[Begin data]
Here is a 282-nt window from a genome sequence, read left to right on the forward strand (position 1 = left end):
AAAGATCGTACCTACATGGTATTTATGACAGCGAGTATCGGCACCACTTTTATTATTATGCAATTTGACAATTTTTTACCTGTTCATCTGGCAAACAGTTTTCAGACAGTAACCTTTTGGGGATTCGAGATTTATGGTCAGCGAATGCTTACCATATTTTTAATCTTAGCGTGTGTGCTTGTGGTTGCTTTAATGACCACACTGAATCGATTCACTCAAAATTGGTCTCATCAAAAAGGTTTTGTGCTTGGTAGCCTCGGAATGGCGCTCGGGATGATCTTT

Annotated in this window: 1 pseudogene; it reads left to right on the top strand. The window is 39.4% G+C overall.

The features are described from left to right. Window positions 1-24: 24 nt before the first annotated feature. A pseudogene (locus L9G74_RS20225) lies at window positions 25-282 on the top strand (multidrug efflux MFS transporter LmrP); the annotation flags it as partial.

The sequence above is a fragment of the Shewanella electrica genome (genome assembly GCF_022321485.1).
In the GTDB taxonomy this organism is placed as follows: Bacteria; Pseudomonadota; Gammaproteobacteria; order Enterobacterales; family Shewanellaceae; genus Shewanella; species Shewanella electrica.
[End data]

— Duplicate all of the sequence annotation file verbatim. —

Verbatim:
Here is a 282-nt window from a genome sequence, read left to right on the forward strand (position 1 = left end):
AAAGATCGTACCTACATGGTATTTATGACAGCGAGTATCGGCACCACTTTTATTATTATGCAATTTGACAATTTTTTACCTGTTCATCTGGCAAACAGTTTTCAGACAGTAACCTTTTGGGGATTCGAGATTTATGGTCAGCGAATGCTTACCATATTTTTAATCTTAGCGTGTGTGCTTGTGGTTGCTTTAATGACCACACTGAATCGATTCACTCAAAATTGGTCTCATCAAAAAGGTTTTGTGCTTGGTAGCCTCGGAATGGCGCTCGGGATGATCTTT

Annotated in this window: 1 pseudogene; it reads left to right on the top strand. The window is 39.4% G+C overall.

The features are described from left to right. Window positions 1-24: 24 nt before the first annotated feature. A pseudogene (locus L9G74_RS20225) lies at window positions 25-282 on the top strand (multidrug efflux MFS transporter LmrP); the annotation flags it as partial.

The sequence above is a fragment of the Shewanella electrica genome (genome assembly GCF_022321485.1).
In the GTDB taxonomy this organism is placed as follows: Bacteria; Pseudomonadota; Gammaproteobacteria; order Enterobacterales; family Shewanellaceae; genus Shewanella; species Shewanella electrica.